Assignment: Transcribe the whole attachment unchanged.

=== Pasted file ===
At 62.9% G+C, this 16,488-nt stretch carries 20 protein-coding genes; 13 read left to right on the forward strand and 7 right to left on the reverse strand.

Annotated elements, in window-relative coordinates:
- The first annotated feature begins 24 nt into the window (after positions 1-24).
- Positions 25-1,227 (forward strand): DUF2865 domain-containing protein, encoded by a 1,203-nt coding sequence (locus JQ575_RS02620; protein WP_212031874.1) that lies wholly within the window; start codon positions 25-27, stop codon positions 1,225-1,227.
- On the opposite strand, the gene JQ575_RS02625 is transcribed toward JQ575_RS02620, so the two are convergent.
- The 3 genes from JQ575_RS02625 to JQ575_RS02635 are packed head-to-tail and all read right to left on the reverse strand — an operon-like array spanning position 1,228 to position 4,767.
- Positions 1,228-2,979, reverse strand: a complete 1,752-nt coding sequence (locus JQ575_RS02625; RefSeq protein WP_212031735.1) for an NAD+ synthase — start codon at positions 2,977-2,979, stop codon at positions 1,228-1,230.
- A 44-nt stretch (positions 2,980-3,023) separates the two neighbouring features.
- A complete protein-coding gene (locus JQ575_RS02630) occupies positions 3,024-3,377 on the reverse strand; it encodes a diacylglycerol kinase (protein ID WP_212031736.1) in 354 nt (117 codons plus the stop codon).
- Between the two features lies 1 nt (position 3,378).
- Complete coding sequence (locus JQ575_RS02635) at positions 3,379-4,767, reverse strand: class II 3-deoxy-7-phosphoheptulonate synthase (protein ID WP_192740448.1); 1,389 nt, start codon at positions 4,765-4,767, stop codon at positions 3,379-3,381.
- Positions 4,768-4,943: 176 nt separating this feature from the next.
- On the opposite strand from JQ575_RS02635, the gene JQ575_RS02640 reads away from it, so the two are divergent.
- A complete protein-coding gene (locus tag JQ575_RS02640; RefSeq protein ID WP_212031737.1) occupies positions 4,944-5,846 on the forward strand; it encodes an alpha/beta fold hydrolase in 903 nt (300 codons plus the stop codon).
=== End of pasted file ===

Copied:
At 62.9% G+C, this 16,488-nt stretch carries 20 protein-coding genes; 13 read left to right on the forward strand and 7 right to left on the reverse strand.

Annotated elements, in window-relative coordinates:
- The first annotated feature begins 24 nt into the window (after positions 1-24).
- Positions 25-1,227 (forward strand): DUF2865 domain-containing protein, encoded by a 1,203-nt coding sequence (locus JQ575_RS02620; protein WP_212031874.1) that lies wholly within the window; start codon positions 25-27, stop codon positions 1,225-1,227.
- On the opposite strand, the gene JQ575_RS02625 is transcribed toward JQ575_RS02620, so the two are convergent.
- The 3 genes from JQ575_RS02625 to JQ575_RS02635 are packed head-to-tail and all read right to left on the reverse strand — an operon-like array spanning position 1,228 to position 4,767.
- Positions 1,228-2,979, reverse strand: a complete 1,752-nt coding sequence (locus JQ575_RS02625; RefSeq protein WP_212031735.1) for an NAD+ synthase — start codon at positions 2,977-2,979, stop codon at positions 1,228-1,230.
- A 44-nt stretch (positions 2,980-3,023) separates the two neighbouring features.
- A complete protein-coding gene (locus JQ575_RS02630) occupies positions 3,024-3,377 on the reverse strand; it encodes a diacylglycerol kinase (protein ID WP_212031736.1) in 354 nt (117 codons plus the stop codon).
- Between the two features lies 1 nt (position 3,378).
- Complete coding sequence (locus JQ575_RS02635) at positions 3,379-4,767, reverse strand: class II 3-deoxy-7-phosphoheptulonate synthase (protein ID WP_192740448.1); 1,389 nt, start codon at positions 4,765-4,767, stop codon at positions 3,379-3,381.
- Positions 4,768-4,943: 176 nt separating this feature from the next.
- On the opposite strand from JQ575_RS02635, the gene JQ575_RS02640 reads away from it, so the two are divergent.
- A complete protein-coding gene (locus tag JQ575_RS02640; RefSeq protein ID WP_212031737.1) occupies positions 4,944-5,846 on the forward strand; it encodes an alpha/beta fold hydrolase in 903 nt (300 codons plus the stop codon).